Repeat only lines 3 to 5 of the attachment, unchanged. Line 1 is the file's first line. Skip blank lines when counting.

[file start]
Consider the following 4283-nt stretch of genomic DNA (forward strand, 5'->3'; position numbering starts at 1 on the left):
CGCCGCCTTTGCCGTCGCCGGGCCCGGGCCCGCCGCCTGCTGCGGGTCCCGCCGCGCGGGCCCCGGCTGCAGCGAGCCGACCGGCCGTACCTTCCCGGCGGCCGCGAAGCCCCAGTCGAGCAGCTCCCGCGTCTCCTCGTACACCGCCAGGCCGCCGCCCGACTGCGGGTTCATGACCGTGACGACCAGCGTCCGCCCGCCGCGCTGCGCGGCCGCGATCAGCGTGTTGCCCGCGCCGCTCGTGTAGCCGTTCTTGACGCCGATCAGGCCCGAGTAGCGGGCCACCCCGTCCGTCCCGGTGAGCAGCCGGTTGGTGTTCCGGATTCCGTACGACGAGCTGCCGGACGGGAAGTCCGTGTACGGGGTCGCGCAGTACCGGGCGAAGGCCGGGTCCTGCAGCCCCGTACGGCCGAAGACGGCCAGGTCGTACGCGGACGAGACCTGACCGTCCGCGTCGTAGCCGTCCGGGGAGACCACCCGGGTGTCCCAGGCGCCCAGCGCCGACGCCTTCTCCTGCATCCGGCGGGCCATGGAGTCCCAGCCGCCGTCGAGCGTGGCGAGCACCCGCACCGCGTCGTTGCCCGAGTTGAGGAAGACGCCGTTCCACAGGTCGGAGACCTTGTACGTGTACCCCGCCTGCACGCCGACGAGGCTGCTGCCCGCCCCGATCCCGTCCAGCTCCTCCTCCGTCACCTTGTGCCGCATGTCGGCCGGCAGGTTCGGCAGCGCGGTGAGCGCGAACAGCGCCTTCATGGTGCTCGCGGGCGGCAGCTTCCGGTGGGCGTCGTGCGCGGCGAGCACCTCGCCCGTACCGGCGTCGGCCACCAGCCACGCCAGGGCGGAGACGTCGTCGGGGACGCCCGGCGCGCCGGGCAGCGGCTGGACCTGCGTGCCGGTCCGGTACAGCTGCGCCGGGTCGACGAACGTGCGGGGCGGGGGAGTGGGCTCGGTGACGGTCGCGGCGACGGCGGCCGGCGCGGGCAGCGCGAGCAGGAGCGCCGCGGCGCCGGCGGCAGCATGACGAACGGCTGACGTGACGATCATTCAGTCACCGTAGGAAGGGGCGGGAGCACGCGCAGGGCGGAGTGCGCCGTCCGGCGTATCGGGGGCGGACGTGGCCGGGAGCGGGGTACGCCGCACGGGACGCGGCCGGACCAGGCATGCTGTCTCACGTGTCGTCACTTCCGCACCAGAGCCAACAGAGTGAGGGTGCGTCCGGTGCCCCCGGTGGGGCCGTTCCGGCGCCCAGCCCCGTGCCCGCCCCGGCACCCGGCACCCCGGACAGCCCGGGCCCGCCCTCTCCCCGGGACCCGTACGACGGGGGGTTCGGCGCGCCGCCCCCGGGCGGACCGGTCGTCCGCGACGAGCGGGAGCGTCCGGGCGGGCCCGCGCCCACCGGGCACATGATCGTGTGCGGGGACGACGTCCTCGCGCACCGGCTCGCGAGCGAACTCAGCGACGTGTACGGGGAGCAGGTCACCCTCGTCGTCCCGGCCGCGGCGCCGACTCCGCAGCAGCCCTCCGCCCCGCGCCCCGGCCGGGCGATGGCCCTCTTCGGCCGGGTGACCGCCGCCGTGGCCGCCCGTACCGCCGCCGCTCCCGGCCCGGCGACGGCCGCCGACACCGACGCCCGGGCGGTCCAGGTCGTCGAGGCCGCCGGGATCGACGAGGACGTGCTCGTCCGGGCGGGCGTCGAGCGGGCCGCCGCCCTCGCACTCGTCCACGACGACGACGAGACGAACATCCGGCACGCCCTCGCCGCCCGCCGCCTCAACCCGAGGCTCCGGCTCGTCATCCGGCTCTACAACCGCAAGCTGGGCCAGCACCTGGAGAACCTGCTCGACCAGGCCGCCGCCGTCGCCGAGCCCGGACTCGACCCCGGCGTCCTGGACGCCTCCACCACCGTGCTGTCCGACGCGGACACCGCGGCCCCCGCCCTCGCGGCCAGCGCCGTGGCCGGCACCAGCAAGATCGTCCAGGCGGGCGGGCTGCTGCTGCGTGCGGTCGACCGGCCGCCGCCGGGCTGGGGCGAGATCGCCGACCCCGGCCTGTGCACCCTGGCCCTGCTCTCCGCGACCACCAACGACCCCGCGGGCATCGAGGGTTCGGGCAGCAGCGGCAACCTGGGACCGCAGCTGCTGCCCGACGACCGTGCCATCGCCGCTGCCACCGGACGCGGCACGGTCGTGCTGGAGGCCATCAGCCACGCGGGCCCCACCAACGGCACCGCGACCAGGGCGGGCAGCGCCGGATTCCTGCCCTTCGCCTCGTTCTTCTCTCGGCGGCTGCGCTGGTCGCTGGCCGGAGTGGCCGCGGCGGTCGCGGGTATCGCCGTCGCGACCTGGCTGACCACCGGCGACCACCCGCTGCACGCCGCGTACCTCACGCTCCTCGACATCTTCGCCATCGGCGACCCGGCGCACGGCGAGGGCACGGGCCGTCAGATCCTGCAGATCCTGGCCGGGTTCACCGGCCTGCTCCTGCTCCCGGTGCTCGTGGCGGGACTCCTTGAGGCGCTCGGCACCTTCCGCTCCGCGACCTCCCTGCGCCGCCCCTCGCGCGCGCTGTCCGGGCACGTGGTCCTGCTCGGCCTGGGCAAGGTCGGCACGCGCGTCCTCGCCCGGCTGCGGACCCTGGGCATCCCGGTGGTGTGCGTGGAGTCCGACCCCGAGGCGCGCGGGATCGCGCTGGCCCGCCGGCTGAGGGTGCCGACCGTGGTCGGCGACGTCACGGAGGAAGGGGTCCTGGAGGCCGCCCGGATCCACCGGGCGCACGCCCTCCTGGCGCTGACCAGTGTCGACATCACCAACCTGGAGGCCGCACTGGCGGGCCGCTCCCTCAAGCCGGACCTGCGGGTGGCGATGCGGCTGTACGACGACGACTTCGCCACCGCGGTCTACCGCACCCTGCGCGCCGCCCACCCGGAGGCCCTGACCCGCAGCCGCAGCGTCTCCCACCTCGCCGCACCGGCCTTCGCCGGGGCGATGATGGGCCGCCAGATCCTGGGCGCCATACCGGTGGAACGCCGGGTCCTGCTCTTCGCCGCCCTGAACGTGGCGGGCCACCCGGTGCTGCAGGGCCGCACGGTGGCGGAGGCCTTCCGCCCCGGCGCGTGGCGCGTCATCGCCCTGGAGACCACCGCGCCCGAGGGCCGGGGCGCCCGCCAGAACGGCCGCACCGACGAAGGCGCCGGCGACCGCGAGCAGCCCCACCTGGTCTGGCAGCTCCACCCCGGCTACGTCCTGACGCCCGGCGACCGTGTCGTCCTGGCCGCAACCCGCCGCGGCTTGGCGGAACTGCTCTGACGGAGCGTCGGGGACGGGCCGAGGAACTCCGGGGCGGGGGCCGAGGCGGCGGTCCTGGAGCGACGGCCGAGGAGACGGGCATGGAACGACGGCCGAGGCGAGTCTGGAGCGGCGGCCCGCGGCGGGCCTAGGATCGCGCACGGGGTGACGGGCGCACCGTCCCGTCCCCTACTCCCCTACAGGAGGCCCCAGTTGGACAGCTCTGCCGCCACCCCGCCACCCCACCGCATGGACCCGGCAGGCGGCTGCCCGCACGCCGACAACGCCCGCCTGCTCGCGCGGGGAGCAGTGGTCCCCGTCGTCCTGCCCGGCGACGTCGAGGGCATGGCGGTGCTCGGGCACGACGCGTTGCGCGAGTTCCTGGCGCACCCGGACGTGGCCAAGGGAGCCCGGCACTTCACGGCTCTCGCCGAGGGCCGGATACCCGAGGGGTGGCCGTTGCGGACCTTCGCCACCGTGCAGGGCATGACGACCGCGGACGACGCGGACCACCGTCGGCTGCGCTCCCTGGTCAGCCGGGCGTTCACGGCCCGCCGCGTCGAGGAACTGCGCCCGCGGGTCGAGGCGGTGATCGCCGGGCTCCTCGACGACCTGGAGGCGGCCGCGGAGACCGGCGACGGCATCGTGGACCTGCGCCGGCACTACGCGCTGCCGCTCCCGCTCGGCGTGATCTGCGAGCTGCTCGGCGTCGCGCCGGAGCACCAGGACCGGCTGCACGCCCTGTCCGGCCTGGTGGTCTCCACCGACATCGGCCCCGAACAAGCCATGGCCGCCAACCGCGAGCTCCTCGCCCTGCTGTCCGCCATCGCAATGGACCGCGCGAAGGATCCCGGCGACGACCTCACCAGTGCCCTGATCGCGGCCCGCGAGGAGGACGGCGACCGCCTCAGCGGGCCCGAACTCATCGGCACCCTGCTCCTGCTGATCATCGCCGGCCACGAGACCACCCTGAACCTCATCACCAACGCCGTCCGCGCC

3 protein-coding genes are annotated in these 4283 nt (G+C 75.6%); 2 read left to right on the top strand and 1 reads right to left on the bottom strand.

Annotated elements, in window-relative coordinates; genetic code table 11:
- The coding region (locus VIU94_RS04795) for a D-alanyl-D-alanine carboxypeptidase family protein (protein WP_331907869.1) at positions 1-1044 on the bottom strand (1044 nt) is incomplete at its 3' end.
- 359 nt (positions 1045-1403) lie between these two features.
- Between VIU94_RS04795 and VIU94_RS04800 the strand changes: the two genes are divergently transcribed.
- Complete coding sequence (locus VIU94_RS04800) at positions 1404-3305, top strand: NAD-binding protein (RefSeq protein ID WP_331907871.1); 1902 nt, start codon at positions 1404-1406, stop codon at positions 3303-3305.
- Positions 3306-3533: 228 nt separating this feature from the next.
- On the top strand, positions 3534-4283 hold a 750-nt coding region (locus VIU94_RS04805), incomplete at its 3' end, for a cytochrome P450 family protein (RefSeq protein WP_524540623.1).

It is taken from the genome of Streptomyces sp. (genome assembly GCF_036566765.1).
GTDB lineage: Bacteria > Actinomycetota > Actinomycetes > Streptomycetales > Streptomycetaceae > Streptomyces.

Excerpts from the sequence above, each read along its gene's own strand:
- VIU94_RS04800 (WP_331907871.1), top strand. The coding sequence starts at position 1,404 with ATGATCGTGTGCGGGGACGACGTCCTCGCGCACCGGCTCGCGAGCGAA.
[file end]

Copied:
3 protein-coding genes are annotated in these 4283 nt (G+C 75.6%); 2 read left to right on the top strand and 1 reads right to left on the bottom strand.

Annotated elements, in window-relative coordinates; genetic code table 11:
- The coding region (locus VIU94_RS04795) for a D-alanyl-D-alanine carboxypeptidase family protein (protein WP_331907869.1) at positions 1-1044 on the bottom strand (1044 nt) is incomplete at its 3' end.